When I like a film or series that’s based on a book that I’ve never read before, I usually go out and buy the book. Dexter, the popular crime series that was based on the Dexter series of novels by Jeff Lindsay, was no exception.
Dexter Morgan, a forensic blood spatter pattern analyst working for the Miami Metro Police Department, has a secret: he’s a serial killer who targets other murderers at the behest of an inner voice that he refers to as the “Dark Passenger”. Trained by his late adoptive father, a police officer named Harry Morgan, Dexter manages to hide his big secret and keep up the appearance of being “normal”. Deborah, Dexter’s adoptive sister, has clue about the darker side of her brother’s nature… which is quite ironic, given that Deborah herself is also a cop.
When a series of brutal murders targeting prostitutes occurs in Miami, Dexter becomes intrigued by the killer’s “artistic” kills, and his interest is piqued even further when the murderer begins to leave him cryptic messages. Though the killer always left his victims’ corpses drained of blood and therefore no need for a blood spatter specialist, Dexter often finds himself heading to the crime scene to admire the killer’s latest exploit.
The books I read are usually limited to fantasy novels, children’s books, and some historical fiction, so Darkly Dreaming Dexter was a welcome break for me. Seeing as it’s something radically different from what I’ve read so far, however, makes it a bit hard for me to formulate a proper review for it.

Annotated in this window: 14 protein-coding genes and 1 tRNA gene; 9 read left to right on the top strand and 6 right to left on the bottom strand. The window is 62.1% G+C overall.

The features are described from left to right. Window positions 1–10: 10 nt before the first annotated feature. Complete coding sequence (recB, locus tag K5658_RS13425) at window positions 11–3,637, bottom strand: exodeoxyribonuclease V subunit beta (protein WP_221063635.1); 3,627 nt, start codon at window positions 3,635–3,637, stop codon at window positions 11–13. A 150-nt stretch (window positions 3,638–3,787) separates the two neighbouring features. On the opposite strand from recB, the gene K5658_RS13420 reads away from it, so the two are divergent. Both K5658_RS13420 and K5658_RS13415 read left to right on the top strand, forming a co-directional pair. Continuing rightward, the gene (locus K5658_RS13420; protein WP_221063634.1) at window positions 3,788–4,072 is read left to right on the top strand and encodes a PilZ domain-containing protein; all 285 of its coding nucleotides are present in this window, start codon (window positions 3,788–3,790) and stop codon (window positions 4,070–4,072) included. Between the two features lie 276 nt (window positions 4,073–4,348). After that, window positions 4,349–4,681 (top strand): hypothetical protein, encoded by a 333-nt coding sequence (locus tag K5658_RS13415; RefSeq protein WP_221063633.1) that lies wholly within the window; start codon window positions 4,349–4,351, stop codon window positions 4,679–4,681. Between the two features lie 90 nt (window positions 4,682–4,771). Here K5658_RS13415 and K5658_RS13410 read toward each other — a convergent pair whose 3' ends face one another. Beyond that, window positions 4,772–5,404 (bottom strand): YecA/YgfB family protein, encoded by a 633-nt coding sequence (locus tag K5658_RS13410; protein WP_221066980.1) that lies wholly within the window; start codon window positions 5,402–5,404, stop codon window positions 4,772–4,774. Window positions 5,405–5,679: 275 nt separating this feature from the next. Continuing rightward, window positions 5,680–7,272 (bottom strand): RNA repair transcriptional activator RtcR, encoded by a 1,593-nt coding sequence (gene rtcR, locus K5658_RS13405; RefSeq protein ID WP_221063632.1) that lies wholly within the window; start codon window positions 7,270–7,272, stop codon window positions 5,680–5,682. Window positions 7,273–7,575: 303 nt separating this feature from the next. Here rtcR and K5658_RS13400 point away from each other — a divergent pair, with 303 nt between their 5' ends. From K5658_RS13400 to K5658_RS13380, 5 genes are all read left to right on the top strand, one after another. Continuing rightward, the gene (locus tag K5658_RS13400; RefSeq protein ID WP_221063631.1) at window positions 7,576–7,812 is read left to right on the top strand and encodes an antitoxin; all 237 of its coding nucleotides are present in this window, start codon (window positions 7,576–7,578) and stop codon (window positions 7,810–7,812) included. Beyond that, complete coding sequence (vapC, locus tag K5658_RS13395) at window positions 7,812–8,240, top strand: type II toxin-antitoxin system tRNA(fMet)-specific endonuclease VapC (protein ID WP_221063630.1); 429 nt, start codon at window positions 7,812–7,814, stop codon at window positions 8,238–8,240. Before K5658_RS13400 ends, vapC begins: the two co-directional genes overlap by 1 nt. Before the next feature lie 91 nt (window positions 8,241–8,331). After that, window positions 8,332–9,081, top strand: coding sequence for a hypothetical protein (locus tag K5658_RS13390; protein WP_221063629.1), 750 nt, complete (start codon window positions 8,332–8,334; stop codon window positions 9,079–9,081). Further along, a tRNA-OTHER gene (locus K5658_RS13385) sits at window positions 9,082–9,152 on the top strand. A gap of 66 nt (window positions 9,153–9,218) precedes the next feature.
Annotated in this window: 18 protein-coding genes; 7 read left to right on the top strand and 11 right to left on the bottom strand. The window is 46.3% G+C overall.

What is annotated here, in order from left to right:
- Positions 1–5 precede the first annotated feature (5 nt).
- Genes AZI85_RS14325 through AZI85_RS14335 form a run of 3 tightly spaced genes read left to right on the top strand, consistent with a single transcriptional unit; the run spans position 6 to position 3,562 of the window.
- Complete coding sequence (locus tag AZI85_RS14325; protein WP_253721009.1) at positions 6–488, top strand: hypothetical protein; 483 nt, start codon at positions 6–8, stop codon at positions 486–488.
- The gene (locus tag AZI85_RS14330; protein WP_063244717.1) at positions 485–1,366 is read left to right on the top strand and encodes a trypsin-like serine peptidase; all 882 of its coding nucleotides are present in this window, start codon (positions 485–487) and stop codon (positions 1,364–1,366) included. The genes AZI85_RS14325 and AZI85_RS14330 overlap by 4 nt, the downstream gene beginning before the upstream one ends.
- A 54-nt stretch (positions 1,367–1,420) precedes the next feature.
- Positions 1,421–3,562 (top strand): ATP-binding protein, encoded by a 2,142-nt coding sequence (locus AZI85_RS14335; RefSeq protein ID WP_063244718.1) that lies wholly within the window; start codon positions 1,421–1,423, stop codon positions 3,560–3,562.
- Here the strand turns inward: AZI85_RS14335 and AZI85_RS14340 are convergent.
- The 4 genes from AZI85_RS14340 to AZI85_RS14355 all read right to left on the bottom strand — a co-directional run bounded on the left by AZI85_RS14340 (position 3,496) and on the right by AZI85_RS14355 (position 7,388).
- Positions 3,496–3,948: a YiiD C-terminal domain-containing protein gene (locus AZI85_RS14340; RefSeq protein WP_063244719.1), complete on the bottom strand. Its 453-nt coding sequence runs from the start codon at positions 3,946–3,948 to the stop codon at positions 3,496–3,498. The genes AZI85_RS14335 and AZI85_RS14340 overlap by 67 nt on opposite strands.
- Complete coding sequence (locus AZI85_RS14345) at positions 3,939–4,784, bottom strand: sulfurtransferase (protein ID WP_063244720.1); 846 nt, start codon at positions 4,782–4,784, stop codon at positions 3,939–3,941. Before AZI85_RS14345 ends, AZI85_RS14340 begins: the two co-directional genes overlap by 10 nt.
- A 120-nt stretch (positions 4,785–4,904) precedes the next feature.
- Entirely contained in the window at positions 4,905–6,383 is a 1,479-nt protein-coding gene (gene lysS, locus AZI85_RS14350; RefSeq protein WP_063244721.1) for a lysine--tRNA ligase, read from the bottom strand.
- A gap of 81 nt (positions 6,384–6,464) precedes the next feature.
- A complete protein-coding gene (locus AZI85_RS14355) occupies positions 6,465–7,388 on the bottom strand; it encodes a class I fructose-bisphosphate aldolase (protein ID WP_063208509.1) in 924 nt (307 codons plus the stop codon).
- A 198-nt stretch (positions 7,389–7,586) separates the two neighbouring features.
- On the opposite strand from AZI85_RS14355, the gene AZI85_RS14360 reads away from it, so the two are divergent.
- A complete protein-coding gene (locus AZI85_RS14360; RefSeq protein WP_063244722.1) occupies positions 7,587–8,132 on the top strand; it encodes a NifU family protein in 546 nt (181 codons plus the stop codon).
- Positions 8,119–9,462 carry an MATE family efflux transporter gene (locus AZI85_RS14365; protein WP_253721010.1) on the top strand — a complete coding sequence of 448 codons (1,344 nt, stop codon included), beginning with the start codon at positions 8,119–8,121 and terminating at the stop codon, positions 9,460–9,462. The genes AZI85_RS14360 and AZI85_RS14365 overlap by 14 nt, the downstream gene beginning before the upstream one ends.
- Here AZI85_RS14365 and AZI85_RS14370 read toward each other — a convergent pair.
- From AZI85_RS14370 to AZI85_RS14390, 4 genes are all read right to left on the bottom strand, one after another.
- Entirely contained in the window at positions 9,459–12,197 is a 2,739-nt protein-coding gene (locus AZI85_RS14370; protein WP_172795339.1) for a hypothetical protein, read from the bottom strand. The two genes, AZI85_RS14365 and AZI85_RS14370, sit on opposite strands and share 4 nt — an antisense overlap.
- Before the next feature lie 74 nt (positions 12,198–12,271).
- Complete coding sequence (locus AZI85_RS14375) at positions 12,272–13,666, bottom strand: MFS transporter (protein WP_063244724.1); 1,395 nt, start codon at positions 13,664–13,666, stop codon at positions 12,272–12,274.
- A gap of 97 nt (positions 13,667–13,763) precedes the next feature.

So let me just start off by saying that I liked it. I found that strange because, aside from the fact that it doesn’t fall under the usual genres I read, I usually like stories that involve catching serial killers (like CSI, or Criminal Minds, Maureen Ash’s Templar Knight Mysteries series of novels, or even the MPD Psycho manga) – not stories that put the serial killer in the spotlight.
I like the way Dexter was characterized. As with the usual serial killer, he has poor social skills and lacks emotions to start with… but he learned how to mask these shortcomings with wit and charm. His commentary in this first-person narrative is somewhat dark and sometimes morbid, but even so, his humor still manages to crack me up.
The way the book was written seemed to draw me straight into the inner workings of Dexter’s mind. Somehow I “understood” why he was doing all of this, and why he turned out the way he did. It made me not want to put the book down just to see what happens to him next, and how he would react to it.
The weird thing is, despite the way Dexter as a character and as a narrator hooked me, the main storyline of the novel isn’t that impressive. There was just a “Luke, I am your father” feel to it that I found to be terribly cliche. The twist at the end of it, however, came as a bit of a surprise to me, and made me want to buy the next novel just to see the repercussions of the events in the first.
Darkly Dreaming Dexter is a refreshing take on the fictional serial killer, where readers will find themselves drawn to the protagonist’s charms despite his fascination with blood and murder. The fast-paced and well-written narrative makes it hard to put the book down, regardless of the slightly cliche plot. A good read overall.